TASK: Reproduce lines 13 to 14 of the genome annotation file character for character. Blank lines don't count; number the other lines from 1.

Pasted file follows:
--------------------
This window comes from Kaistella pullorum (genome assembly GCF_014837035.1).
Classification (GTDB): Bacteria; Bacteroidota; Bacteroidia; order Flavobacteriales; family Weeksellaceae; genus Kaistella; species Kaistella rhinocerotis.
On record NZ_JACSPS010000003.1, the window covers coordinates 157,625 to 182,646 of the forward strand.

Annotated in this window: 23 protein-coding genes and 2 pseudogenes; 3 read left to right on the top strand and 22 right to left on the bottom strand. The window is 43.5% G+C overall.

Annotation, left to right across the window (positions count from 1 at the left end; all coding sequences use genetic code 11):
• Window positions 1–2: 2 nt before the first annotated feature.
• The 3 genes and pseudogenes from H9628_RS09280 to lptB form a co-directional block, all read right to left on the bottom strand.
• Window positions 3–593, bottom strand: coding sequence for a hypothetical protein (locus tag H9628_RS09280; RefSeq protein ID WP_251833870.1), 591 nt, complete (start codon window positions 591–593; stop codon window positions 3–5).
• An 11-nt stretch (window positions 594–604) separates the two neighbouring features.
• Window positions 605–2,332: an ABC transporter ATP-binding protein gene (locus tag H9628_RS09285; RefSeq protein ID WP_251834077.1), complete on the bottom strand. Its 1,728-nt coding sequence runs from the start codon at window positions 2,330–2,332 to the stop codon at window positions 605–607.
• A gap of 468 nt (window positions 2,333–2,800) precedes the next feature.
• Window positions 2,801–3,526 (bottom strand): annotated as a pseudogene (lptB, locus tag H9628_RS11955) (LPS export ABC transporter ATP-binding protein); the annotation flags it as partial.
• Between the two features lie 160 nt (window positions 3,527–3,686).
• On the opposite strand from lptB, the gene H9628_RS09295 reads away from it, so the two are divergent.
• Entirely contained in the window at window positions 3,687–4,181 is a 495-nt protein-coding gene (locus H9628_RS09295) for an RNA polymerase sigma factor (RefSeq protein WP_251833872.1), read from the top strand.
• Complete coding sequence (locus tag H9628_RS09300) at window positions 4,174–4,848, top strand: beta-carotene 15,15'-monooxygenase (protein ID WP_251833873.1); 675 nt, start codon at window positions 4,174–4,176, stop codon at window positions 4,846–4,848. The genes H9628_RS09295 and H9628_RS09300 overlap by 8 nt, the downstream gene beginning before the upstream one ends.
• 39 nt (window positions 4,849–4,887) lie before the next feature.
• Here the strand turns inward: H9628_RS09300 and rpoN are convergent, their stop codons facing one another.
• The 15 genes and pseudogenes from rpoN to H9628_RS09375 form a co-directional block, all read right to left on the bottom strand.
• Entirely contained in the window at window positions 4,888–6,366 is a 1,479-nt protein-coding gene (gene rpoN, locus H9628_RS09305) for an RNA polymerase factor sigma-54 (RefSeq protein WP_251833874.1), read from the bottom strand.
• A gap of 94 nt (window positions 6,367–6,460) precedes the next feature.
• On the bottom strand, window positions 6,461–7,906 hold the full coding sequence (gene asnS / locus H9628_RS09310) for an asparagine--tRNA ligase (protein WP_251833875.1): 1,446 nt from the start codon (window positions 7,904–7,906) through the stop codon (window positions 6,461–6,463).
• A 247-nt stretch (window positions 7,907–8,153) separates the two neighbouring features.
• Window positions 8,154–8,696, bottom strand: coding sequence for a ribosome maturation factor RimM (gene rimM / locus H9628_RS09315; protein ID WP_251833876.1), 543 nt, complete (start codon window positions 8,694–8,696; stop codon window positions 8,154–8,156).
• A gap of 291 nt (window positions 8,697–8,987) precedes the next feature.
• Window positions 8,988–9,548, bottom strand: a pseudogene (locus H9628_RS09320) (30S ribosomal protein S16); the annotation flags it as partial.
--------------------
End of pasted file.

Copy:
• Between the two features lie 160 nt (window positions 3,527–3,686).
• On the opposite strand from lptB, the gene H9628_RS09295 reads away from it, so the two are divergent.